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Kennesaw State entered Monday night at 1-6 on the season, but with 19 seconds left, it looked like the Owls have their second of the season locked up. Kendrick Ray made a pair of free throws with 19 seconds left to put KSU up 89-81, and all they had to do was avoid a complete meltdown to get out with a win.

They couldn’t.

A Luke Eddy layup with 16 seconds left cut the lead to six, and after KSU’s Nigel Pruitt missed two free throws, Dainan Swoope his a three with seven seconds left to make the score 89-86.

On the ensuing inbounds, Kennesaw State threw the ball away … and then proceeded to foul Eddy when he was shooting a three. This is what that disaster looked like:

Eddy would hit all three threes before, shockingly, KSU turned the ball over again. Elon could not capitalize this time, sending the game to overtime, where the Phoenix outscored the Owls 14-4.

Elon won 104-94.

Here’s what the comeback looked like on the play-by-play:

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Rick Pitino: Louisville ‘just ignored’ in top 25 due of scandal

Rick Pitino
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Louisville beatdown Saint Louis at the Barclays Center on Sunday night, a 77-57 win that was much closer at halftime than the final score might indicate.

The win moved the Cardinals to 5-0 on the season, and that, in turn, got Louisville into the back end of both top 25 polls.

They’re 24th in the AP Poll and 22nd in the Coaches Poll, but that happened on Monday morning. On Sunday night, Pitino made sure to get a rant in about how this team is viewed and why pundits and voters should overlook the scandal currently plaguing his program.

“I think people are looking at that and they’re not really studying the team,” he said, according to the Louisville Courier-Journal, adding that he thinks the team is “just ignored” because of the accusations leveled by self-described madam Katina Powell in the book she published back in October.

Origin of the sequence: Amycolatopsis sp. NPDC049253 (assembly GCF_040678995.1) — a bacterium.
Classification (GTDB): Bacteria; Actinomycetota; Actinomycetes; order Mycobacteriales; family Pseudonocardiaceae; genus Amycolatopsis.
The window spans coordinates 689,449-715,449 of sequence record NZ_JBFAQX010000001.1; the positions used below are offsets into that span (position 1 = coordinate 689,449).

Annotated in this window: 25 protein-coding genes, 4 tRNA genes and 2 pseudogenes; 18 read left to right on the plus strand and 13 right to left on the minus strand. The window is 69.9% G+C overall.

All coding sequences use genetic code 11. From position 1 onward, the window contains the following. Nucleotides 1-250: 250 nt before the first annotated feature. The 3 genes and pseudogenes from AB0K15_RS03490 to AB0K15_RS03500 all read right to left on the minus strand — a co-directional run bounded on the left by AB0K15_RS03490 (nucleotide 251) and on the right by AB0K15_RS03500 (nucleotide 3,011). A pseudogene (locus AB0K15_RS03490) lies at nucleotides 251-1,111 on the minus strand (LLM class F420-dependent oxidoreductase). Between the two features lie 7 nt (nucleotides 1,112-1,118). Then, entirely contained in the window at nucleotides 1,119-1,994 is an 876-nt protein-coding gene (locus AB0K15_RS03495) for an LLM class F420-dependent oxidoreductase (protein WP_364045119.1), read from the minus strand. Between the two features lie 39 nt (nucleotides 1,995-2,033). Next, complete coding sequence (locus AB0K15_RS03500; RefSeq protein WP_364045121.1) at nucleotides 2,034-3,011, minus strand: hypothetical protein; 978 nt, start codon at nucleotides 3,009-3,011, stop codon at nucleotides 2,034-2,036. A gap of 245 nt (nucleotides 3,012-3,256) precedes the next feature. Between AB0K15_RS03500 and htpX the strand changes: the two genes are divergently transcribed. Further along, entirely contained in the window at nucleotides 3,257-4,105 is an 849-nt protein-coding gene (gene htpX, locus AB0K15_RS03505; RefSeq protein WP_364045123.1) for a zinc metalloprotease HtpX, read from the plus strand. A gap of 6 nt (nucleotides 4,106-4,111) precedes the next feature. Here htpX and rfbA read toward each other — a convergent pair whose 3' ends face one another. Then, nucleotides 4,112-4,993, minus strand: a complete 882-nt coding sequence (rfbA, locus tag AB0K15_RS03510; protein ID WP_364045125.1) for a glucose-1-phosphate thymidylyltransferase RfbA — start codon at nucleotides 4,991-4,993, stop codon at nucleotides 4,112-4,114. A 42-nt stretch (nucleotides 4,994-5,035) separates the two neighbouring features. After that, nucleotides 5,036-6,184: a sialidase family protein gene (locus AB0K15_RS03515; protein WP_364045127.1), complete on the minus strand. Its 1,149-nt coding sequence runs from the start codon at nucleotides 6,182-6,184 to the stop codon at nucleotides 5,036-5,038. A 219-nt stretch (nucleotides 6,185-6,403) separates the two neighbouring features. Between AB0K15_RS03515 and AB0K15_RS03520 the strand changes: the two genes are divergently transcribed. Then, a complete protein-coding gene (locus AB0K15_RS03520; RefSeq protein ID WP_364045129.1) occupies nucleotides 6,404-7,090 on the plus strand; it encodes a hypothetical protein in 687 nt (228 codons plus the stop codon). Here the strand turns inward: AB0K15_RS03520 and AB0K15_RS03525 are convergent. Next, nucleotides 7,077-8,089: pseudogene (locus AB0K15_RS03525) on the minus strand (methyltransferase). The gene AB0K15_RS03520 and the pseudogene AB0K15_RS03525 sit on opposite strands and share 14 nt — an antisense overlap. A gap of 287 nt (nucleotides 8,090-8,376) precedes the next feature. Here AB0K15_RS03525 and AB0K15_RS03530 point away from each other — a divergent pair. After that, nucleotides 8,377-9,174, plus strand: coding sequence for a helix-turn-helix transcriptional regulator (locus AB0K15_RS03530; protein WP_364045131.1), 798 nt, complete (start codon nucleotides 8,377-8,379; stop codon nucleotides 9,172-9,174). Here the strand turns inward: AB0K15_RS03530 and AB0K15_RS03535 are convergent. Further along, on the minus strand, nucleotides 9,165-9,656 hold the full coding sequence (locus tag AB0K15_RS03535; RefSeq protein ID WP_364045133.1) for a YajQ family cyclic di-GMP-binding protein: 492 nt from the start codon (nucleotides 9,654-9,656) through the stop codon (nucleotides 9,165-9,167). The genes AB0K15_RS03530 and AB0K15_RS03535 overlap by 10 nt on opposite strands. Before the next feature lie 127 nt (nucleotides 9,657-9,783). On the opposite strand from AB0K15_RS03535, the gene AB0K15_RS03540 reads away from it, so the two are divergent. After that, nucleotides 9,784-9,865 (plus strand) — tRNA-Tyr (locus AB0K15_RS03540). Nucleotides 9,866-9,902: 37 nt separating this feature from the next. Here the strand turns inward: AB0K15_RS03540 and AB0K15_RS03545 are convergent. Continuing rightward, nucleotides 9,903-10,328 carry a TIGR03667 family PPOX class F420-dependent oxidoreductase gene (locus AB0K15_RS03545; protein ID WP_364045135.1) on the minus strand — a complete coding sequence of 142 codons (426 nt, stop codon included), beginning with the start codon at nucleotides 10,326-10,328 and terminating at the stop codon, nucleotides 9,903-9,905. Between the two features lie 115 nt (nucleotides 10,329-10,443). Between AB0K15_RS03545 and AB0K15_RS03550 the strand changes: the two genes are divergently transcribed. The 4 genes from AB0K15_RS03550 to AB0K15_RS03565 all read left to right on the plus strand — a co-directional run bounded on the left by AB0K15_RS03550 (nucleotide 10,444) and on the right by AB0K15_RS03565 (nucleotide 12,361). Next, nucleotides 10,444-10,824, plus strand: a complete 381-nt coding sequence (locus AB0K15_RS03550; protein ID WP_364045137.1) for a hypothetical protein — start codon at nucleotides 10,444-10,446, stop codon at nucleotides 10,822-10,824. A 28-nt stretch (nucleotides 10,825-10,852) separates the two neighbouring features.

And here’s the thing: he is 100 percent correct. Louisville was overlooked in the preseason because the scandal, when combined with the fact that the Cardinals are integrating so many new pieces into their rotation, made it tough to see how they would be able to compete at a level that we’ve come to expect out of Louisville teams.

I know that because it’s why my colleagues at NBCSports.com, against my wishes, refused to allow me to rank Louisville in the preseason top 25. In other words, I’ve had first-hand interactions with the haters. But if we’re going to be honest here, scandal or no scandal, Louisville probably wasn’t going to find their way into the preseason top 25, not when they had to replace Terry Rozier and Montrezl Harrell.

And scandal or no scandal, no team from outside the top 25 is going to play their way into the top 25 by beating the likes of North Florida and St. Francis (NY) without some shenanigans — like Fred VanVleet getting hurt, like Indiana collapsing, like Arizona and Cal and Notre Dame playing their way out of the top 20 — happening around the country.

So Pitino is right: the scandal probably did have an impact on how his team was viewed in the preseason.

But Pitino the scandal isn’t what kept them out of the top 25 until Monday.

That weak non-conference schedule and roster turnover was why.

And if we’re going to be honest here, it probably should have kept them out for another week.